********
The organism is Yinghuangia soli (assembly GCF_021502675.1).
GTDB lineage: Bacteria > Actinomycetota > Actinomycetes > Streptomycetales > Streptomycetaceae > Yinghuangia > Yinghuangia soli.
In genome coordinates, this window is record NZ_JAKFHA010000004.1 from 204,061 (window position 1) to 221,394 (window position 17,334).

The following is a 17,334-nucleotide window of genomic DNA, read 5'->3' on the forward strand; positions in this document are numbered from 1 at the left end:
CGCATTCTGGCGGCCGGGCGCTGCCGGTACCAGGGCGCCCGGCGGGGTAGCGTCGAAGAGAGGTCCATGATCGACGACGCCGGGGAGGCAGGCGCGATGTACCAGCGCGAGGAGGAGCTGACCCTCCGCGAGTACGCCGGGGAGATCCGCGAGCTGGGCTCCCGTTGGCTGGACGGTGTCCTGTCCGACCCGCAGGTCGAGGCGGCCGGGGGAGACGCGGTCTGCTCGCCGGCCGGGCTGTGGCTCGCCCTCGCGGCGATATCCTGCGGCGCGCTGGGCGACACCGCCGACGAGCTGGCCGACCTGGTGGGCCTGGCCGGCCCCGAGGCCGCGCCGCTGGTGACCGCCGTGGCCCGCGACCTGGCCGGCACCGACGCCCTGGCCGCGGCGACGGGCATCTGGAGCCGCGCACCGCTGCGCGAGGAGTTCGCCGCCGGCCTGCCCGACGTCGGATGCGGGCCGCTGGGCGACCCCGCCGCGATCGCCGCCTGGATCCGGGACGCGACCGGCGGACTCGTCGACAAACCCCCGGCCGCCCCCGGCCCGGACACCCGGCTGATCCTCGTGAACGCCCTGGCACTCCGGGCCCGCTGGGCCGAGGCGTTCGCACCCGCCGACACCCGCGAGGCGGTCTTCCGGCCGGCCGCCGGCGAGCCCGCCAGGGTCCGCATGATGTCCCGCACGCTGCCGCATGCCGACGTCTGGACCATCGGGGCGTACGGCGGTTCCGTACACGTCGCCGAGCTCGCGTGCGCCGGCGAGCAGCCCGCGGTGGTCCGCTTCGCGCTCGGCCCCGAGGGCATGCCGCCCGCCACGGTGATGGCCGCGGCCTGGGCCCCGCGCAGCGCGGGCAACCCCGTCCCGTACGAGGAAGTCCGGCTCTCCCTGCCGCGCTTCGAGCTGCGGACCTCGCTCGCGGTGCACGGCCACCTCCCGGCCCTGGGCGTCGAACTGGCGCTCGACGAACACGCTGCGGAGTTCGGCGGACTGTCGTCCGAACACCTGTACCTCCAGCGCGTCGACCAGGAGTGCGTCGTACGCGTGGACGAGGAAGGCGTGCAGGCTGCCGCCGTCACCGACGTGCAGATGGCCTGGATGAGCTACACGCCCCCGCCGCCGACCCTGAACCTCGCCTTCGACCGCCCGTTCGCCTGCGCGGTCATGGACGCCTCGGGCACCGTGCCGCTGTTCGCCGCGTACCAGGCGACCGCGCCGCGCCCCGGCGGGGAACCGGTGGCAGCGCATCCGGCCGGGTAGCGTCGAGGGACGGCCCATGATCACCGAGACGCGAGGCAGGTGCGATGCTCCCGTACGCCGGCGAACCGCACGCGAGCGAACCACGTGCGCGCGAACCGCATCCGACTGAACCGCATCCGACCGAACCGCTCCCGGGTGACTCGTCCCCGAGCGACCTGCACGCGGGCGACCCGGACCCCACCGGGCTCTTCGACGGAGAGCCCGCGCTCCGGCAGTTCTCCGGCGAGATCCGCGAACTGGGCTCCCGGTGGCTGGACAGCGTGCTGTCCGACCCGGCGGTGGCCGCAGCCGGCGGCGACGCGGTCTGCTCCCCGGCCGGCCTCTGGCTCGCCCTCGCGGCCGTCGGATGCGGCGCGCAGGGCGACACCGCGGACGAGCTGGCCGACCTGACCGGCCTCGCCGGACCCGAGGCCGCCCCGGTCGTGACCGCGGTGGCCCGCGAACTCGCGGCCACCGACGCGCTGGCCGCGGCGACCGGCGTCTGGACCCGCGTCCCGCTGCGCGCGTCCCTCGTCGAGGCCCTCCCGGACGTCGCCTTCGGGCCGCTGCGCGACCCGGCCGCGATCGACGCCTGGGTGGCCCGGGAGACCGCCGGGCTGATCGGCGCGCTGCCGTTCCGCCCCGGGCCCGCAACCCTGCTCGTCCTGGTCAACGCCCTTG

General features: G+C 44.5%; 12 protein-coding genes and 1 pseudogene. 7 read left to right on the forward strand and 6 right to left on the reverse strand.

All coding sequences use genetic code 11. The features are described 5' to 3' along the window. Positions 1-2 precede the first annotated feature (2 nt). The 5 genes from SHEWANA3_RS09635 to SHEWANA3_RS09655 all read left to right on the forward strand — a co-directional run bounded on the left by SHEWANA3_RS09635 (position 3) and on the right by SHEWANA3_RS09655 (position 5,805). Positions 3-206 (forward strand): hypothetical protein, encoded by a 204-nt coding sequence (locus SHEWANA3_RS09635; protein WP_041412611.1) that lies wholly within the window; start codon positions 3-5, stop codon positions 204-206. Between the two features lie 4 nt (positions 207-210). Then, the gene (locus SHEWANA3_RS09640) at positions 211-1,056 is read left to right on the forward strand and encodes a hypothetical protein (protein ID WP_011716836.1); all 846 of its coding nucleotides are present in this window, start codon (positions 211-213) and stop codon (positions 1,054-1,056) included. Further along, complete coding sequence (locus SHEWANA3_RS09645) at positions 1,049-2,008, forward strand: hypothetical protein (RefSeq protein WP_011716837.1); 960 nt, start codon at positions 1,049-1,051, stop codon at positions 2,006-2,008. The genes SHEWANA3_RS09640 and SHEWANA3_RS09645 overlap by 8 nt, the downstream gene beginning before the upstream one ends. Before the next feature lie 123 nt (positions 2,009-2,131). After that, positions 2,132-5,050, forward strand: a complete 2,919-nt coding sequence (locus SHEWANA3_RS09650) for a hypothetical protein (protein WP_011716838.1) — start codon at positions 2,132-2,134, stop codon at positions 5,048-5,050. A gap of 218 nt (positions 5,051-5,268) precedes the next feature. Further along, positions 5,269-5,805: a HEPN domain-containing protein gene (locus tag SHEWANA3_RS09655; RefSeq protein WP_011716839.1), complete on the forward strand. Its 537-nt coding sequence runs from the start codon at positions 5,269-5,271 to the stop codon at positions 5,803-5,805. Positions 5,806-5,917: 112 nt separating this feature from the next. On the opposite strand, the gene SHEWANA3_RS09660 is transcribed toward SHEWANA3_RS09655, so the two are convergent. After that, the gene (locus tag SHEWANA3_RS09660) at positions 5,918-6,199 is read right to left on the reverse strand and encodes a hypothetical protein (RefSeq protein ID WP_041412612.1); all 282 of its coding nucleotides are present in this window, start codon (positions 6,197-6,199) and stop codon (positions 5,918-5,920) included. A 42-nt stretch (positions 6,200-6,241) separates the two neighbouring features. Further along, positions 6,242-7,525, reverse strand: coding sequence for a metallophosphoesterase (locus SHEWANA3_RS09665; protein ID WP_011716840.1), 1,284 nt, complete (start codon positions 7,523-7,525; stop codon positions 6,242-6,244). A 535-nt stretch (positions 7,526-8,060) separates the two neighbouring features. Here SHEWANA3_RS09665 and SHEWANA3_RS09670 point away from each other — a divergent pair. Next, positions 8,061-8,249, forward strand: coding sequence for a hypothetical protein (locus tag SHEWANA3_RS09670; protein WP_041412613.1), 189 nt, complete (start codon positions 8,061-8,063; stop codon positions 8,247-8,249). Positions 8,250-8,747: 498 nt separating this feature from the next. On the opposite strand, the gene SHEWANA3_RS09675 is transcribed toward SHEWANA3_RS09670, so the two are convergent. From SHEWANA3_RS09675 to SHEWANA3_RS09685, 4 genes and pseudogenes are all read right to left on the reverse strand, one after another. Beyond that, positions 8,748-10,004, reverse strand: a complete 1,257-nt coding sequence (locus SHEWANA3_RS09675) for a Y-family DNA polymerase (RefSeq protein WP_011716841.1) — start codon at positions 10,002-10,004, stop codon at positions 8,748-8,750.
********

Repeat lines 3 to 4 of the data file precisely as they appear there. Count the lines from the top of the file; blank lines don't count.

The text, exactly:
In genome coordinates, this window is record NZ_JAKFHA010000004.1 from 204,061 (window position 1) to 221,394 (window position 17,334).

The following is a 17,334-nucleotide window of genomic DNA, read 5'->3' on the forward strand; positions in this document are numbered from 1 at the left end: